And iTunes, who were one of the founders of the digital music category, are also said to be 'very near' penning deals with the other two music stalwarts - Universal Music Group and Sony Music, say music industry sources, and has already an arrangement in place with Warner, CNET reports.
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The proposed iTunes streaming service ran from the cloud is Steve Jobs' giant's response to Google Beta digital download service, which it launched just last week at I/O developer conference.
Beta's "music locker" allows up to 20,000 tracks to be downloaded to library free of charge, a service which is ran from the cloud. Amazon also offers similar digital music service, which it launched earlier this year.
iTunes' new service is likely to offer a similar free for all menu allowing unlimited downloads to iPads, iPhones or Mac's and could help attract back users lost to other early music streamers like Spotify and Pandora.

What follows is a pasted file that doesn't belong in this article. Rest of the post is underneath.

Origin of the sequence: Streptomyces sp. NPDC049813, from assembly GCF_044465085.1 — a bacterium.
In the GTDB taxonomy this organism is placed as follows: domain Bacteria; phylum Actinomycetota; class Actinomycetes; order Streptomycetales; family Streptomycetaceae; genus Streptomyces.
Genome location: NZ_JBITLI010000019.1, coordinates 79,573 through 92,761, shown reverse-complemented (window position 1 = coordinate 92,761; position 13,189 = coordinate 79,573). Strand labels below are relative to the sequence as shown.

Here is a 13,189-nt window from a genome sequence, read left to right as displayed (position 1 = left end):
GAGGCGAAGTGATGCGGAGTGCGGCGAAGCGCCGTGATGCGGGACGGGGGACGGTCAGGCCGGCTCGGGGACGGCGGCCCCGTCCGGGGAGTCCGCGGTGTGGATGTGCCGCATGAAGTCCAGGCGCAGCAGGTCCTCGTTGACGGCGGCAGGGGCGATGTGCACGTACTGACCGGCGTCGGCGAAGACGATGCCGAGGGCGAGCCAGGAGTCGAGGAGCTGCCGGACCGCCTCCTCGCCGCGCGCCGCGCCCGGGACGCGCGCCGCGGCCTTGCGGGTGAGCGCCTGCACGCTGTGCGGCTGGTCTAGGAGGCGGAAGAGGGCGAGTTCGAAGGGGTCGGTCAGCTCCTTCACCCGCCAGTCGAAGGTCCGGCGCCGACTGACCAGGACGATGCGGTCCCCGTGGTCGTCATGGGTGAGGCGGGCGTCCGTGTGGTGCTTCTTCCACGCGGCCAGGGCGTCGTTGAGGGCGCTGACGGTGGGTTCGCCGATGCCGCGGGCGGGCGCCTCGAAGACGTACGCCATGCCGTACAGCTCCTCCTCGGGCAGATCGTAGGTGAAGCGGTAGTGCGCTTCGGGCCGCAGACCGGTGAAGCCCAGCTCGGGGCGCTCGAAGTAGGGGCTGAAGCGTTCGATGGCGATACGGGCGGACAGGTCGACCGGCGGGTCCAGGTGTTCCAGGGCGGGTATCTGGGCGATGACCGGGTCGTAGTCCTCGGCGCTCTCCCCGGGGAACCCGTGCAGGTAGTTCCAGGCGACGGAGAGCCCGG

And Apple's advantage over Beta is that Google has yet to sign any major deals with the 'big four' record labels, a feat which the former now appears to have pulled off.
Google's exec chairman confirmed earlier this week the lack of agreements with music labels were over financial terms.
"This is an important issue. I've spent months personally talking to the music industry - as have others in the company - and we were unable to come to a proper deal. It's not like we didn't try," said a disapppointed Eric Schmidt.
With licensing agreements in place, iTunes will be able to offer service to top rivals offering, music industry sources say.